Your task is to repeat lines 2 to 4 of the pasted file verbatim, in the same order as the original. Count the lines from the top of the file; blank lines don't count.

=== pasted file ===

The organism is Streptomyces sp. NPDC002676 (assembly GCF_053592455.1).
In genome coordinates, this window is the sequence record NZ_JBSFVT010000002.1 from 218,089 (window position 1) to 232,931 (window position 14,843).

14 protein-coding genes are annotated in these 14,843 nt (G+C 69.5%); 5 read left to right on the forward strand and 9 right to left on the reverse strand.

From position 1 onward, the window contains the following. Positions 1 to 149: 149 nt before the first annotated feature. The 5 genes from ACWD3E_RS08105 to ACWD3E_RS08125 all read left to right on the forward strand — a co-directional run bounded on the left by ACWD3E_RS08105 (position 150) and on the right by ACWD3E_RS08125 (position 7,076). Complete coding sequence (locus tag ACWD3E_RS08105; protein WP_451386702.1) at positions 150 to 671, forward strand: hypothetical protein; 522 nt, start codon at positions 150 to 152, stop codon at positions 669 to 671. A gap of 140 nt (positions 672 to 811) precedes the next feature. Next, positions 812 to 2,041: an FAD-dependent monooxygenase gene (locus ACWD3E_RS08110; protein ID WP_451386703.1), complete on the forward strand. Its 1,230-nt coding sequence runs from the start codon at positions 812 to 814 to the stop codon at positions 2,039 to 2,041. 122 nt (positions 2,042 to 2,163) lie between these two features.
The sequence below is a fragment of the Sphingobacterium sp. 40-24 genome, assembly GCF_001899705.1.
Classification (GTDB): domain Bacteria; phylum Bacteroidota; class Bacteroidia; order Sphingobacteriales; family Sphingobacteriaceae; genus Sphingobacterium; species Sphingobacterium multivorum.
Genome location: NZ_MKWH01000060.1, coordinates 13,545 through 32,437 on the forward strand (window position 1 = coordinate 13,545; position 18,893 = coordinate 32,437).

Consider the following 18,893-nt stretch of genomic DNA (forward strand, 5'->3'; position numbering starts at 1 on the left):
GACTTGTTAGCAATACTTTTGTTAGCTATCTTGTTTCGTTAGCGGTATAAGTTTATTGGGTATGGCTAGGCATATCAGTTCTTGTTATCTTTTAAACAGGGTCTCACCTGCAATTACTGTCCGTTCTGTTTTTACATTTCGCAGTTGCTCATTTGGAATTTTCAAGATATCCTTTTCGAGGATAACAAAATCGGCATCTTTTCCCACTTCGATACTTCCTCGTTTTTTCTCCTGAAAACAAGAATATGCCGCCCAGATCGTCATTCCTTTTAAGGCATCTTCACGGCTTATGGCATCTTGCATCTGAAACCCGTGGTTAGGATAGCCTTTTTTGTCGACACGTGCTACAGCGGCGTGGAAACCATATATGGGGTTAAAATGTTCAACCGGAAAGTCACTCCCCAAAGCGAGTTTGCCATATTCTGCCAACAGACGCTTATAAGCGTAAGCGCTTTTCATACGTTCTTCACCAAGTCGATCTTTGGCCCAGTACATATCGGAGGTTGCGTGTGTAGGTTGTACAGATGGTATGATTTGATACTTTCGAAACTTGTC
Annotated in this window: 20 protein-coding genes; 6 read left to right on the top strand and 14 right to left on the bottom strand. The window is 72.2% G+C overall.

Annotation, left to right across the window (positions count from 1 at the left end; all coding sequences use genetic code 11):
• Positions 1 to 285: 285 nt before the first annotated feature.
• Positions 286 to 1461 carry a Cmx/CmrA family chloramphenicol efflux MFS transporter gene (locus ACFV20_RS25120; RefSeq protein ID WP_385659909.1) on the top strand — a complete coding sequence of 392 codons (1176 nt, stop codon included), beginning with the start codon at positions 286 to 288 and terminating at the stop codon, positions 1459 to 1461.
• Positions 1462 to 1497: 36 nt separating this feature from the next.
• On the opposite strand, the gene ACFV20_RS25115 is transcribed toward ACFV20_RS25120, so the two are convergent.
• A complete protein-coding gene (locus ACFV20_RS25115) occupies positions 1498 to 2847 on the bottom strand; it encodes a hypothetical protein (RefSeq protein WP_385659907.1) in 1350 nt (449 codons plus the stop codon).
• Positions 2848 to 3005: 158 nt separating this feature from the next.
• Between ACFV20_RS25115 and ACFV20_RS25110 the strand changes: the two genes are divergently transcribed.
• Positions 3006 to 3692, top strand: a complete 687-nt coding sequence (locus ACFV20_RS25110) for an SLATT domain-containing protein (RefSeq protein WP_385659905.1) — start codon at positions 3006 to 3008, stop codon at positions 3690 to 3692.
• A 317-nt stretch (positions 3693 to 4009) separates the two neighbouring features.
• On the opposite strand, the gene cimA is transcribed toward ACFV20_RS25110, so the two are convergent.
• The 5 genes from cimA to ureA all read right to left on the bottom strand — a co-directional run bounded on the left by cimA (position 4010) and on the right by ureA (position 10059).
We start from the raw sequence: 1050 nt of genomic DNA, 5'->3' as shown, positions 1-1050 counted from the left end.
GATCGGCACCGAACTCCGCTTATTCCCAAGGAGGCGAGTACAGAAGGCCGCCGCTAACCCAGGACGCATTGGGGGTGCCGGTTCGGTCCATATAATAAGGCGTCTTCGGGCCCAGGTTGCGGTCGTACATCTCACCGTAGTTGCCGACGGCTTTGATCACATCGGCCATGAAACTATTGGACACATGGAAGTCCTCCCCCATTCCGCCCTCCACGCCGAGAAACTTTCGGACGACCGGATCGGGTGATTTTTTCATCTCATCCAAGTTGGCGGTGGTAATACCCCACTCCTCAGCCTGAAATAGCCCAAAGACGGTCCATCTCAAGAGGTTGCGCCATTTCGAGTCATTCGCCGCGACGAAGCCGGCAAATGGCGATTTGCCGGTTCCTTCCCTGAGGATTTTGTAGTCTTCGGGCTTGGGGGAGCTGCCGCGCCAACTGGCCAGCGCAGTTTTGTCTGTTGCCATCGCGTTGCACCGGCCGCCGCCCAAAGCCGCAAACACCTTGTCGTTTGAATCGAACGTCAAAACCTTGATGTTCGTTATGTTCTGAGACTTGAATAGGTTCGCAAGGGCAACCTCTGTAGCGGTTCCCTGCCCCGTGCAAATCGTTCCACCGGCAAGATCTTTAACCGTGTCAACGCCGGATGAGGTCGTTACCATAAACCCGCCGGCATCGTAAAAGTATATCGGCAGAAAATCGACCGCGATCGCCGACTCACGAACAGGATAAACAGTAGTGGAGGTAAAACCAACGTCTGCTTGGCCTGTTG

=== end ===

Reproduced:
In genome coordinates, this window is the sequence record NZ_JBSFVT010000002.1 from 218,089 (window position 1) to 232,931 (window position 14,843).

14 protein-coding genes are annotated in these 14,843 nt (G+C 69.5%); 5 read left to right on the forward strand and 9 right to left on the reverse strand.

From position 1 onward, the window contains the following. Positions 1 to 149: 149 nt before the first annotated feature. The 5 genes from ACWD3E_RS08105 to ACWD3E_RS08125 all read left to right on the forward strand — a co-directional run bounded on the left by ACWD3E_RS08105 (position 150) and on the right by ACWD3E_RS08125 (position 7,076). Complete coding sequence (locus tag ACWD3E_RS08105; protein WP_451386702.1) at positions 150 to 671, forward strand: hypothetical protein; 522 nt, start codon at positions 150 to 152, stop codon at positions 669 to 671. A gap of 140 nt (positions 672 to 811) precedes the next feature. Next, positions 812 to 2,041: an FAD-dependent monooxygenase gene (locus ACWD3E_RS08110; protein ID WP_451386703.1), complete on the forward strand. Its 1,230-nt coding sequence runs from the start codon at positions 812 to 814 to the stop codon at positions 2,039 to 2,041. 122 nt (positions 2,042 to 2,163) lie between these two features.